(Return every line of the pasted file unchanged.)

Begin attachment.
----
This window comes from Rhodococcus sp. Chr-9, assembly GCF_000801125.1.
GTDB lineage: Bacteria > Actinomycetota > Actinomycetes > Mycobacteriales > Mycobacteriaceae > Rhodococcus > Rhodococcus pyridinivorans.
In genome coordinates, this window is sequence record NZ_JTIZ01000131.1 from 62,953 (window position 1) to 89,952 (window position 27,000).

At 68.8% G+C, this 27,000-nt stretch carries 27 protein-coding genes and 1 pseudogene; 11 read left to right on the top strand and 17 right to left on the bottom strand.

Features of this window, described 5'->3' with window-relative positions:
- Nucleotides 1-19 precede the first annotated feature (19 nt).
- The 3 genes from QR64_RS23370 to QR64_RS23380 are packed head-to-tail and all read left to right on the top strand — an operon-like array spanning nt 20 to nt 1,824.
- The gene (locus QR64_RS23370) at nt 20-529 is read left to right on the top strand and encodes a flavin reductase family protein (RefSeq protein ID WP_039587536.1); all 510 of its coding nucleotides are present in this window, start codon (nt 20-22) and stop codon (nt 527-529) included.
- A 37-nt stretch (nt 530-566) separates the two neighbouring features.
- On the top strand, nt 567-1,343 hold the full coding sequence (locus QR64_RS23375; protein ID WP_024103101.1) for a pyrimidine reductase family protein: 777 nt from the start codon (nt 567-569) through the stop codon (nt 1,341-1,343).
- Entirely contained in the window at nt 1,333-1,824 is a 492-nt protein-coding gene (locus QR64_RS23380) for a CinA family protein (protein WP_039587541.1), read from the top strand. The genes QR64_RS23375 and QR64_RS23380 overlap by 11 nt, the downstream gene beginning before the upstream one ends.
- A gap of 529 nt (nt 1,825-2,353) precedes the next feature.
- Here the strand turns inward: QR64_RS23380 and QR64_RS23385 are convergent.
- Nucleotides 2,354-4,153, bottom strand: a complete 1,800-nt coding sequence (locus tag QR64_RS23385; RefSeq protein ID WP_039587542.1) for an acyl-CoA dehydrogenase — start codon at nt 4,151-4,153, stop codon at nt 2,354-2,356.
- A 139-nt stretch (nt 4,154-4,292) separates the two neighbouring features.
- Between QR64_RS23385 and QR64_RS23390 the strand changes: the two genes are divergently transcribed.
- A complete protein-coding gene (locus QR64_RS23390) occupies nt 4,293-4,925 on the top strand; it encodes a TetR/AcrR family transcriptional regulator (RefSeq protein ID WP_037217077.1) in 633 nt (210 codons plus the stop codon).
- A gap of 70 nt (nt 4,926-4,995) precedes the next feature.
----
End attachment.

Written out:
This window comes from Rhodococcus sp. Chr-9, assembly GCF_000801125.1.
GTDB lineage: Bacteria > Actinomycetota > Actinomycetes > Mycobacteriales > Mycobacteriaceae > Rhodococcus > Rhodococcus pyridinivorans.
In genome coordinates, this window is sequence record NZ_JTIZ01000131.1 from 62,953 (window position 1) to 89,952 (window position 27,000).

At 68.8% G+C, this 27,000-nt stretch carries 27 protein-coding genes and 1 pseudogene; 11 read left to right on the top strand and 17 right to left on the bottom strand.

Features of this window, described 5'->3' with window-relative positions:
- Nucleotides 1-19 precede the first annotated feature (19 nt).
- The 3 genes from QR64_RS23370 to QR64_RS23380 are packed head-to-tail and all read left to right on the top strand — an operon-like array spanning nt 20 to nt 1,824.
- The gene (locus QR64_RS23370) at nt 20-529 is read left to right on the top strand and encodes a flavin reductase family protein (RefSeq protein ID WP_039587536.1); all 510 of its coding nucleotides are present in this window, start codon (nt 20-22) and stop codon (nt 527-529) included.
- A 37-nt stretch (nt 530-566) separates the two neighbouring features.
- On the top strand, nt 567-1,343 hold the full coding sequence (locus QR64_RS23375; protein ID WP_024103101.1) for a pyrimidine reductase family protein: 777 nt from the start codon (nt 567-569) through the stop codon (nt 1,341-1,343).
- Entirely contained in the window at nt 1,333-1,824 is a 492-nt protein-coding gene (locus QR64_RS23380) for a CinA family protein (protein WP_039587541.1), read from the top strand. The genes QR64_RS23375 and QR64_RS23380 overlap by 11 nt, the downstream gene beginning before the upstream one ends.
- A gap of 529 nt (nt 1,825-2,353) precedes the next feature.
- Here the strand turns inward: QR64_RS23380 and QR64_RS23385 are convergent.
- Nucleotides 2,354-4,153, bottom strand: a complete 1,800-nt coding sequence (locus tag QR64_RS23385; RefSeq protein ID WP_039587542.1) for an acyl-CoA dehydrogenase — start codon at nt 4,151-4,153, stop codon at nt 2,354-2,356.
- A 139-nt stretch (nt 4,154-4,292) separates the two neighbouring features.
- Between QR64_RS23385 and QR64_RS23390 the strand changes: the two genes are divergently transcribed.
- A complete protein-coding gene (locus QR64_RS23390) occupies nt 4,293-4,925 on the top strand; it encodes a TetR/AcrR family transcriptional regulator (RefSeq protein ID WP_037217077.1) in 633 nt (210 codons plus the stop codon).
- A gap of 70 nt (nt 4,926-4,995) precedes the next feature.